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UNITED STATES EX REL. YARIS v. ESPERDY

UNITED STATES DISTRICT COURT, SOUTHERN DISTRICT OF NEW YORK


December 8, 1952

UNITED STATES ex rel. YARIS
v.
ESPERDY, Acting District Director of Immigration and Naturalization Service, Port of New york

The opinion of the court was delivered by: KAUFMAN

The relator, Harry Yaris, is presently in the custody of the Immigration and Naturalization Service on Ellis Island where he is being detained without bail. By this writ of habeas corpus he challenges the legality of his detention asserting that the refusal of bail constitutes an abuse of the discretionary authority vested in the Attorney General. *fn1" Yaris was taken into custody on or about July 6, 1950 pursuant to an immigration warrant of arrest, dated July 5, 1950, which charged him

'with being unlawfully in the United States and subject to deportation, in that at the time of and after entry he was a member of an organization which advocates and teaches the overthrow of the government of the United States by force and violence, and which writes, circulates, prints, publishes and displays written or printed matter, so advising, advocating and teaching.'

 He was also charged

 'with having entered the United States unlawfully, in that at the time of such entry he was an immigrant not in possession of a valid immigration visa as required by the Immigration Laws.'

 An additional charge was subsequently added

 'that he was subject to deportation in that prior to, at the time of, and after entry into the United States, he was a member of the Communist Party of the United States.'

 On July 6, 1950 Yaris was released on bond until on or about October 23, 1950, when, after the passage of the Internal Security Act of 1950, his bond was revoked and he was returned to the custody of the Immigration and Naturalization Service. Judge Sylvester Ryan of this court on November 17, 1950 sustained a writ directing relator's release on the same bond as had theretofore been filed. United States ex rel. Klig v. Shaughnessy, D.C.S.D.N.Y. 1950, 94 F.Supp. 157. Judge Ryan concluded that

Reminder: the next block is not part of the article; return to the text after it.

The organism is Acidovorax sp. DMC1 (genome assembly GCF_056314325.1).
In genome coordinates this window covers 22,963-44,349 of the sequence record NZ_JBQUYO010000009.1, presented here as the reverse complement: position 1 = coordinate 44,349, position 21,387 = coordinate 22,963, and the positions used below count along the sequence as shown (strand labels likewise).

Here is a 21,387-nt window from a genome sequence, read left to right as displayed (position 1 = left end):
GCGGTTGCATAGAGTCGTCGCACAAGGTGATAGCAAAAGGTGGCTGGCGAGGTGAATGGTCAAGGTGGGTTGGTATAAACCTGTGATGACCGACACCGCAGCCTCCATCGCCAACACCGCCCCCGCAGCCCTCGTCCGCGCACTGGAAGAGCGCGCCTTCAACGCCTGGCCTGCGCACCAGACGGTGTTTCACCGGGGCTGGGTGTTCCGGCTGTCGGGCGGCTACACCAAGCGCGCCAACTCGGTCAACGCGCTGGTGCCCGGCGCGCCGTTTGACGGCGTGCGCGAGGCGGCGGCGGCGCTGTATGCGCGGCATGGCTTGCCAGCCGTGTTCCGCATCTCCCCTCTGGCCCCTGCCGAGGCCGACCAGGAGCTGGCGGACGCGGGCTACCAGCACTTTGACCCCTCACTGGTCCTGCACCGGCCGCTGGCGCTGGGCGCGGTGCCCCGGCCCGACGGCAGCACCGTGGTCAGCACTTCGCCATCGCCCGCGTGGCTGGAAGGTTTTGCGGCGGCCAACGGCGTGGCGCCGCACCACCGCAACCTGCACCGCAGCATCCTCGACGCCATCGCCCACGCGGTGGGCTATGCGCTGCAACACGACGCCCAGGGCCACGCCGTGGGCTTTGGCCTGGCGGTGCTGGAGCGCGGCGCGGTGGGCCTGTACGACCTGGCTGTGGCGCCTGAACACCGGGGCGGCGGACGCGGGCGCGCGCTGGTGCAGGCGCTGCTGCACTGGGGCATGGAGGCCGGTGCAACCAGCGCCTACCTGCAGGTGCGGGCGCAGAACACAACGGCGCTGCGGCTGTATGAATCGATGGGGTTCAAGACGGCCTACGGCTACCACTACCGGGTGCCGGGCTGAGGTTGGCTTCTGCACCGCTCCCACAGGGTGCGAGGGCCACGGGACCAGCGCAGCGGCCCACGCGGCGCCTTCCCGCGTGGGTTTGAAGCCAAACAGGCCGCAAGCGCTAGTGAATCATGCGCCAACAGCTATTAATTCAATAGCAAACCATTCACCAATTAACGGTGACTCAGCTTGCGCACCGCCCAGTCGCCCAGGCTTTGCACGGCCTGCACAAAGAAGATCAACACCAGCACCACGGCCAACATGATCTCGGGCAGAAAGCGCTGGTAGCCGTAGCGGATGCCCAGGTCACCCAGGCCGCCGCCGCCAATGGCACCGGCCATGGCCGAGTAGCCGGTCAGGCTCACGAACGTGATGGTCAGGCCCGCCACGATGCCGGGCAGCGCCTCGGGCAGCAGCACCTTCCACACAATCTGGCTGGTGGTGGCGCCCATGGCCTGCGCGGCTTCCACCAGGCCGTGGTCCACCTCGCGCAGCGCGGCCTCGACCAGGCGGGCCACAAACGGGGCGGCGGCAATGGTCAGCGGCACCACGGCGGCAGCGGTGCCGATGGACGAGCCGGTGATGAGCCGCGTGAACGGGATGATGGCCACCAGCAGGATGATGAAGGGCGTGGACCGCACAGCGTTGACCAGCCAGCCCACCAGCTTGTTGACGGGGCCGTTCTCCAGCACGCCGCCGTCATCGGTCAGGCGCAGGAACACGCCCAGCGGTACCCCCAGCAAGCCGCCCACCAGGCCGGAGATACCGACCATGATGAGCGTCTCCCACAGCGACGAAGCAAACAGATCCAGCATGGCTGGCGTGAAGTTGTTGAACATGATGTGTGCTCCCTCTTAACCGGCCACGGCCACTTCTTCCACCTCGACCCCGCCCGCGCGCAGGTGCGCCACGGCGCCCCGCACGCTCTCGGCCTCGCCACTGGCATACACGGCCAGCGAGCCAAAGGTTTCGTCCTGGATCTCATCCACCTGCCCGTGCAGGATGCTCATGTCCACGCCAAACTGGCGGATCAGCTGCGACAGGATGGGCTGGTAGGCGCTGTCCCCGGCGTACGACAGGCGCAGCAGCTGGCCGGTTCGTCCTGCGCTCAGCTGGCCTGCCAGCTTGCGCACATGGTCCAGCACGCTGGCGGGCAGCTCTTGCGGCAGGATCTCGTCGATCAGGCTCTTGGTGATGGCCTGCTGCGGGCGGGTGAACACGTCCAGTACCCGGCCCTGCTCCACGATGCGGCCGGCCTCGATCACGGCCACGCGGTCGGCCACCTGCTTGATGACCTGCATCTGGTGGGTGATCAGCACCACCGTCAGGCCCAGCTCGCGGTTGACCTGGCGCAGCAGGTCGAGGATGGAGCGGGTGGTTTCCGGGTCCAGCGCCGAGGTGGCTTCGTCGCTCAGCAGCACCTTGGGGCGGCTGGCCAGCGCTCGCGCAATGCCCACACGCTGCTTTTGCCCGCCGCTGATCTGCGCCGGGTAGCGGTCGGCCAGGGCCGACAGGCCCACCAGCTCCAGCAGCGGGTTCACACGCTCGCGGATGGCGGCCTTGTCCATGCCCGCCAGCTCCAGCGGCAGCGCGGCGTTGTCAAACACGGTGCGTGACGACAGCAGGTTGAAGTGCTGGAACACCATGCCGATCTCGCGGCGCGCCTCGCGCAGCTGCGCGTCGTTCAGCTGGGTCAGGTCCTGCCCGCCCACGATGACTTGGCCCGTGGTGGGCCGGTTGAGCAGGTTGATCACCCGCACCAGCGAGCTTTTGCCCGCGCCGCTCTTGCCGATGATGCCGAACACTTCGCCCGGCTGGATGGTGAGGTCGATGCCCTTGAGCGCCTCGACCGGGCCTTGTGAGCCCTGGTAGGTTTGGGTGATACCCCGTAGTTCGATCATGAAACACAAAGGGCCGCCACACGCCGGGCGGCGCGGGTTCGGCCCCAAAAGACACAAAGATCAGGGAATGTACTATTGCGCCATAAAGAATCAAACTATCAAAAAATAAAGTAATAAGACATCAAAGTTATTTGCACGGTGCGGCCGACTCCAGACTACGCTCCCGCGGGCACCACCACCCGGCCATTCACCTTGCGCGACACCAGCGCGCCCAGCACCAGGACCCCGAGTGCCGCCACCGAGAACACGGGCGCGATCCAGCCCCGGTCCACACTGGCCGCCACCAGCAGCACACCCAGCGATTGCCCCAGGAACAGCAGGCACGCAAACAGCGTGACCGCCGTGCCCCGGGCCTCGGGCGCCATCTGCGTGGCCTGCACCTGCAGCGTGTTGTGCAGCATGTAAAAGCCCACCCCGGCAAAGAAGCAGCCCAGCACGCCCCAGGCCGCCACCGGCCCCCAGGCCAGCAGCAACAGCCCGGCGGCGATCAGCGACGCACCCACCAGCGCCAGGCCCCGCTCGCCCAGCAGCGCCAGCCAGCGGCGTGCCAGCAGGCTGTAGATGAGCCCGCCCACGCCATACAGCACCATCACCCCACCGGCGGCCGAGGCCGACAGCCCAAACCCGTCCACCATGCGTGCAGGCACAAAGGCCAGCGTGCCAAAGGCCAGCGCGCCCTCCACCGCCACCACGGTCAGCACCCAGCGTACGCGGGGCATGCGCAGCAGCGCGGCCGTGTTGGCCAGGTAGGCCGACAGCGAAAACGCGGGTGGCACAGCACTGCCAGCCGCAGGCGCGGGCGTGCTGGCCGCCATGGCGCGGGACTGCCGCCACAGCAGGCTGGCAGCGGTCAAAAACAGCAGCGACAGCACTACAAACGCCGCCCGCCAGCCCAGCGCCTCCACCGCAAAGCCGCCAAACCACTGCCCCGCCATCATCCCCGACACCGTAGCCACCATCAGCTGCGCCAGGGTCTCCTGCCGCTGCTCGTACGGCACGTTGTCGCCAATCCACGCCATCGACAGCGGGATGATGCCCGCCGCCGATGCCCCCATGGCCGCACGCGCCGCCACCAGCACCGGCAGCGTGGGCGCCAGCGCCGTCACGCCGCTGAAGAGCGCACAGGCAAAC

'the denial of bail to relators herein was arbitrary and an abuse of discretion on the part of the Attorney General.' 94 F.Supp.at page 160.

 In the main, Judge Ryan's decision was predicated on his finding that

 '* * * not a scintilla of evidence relating to any recent activity on the part of any relator has been adduced to substantiate this general allegation (that relator is a security peril), nor has there been any denial of relators' assertions that the revocation of their bail was in no way attributable to any change in their conduct after their initial enlargement on bail.' 94 F.Supp.at page 160.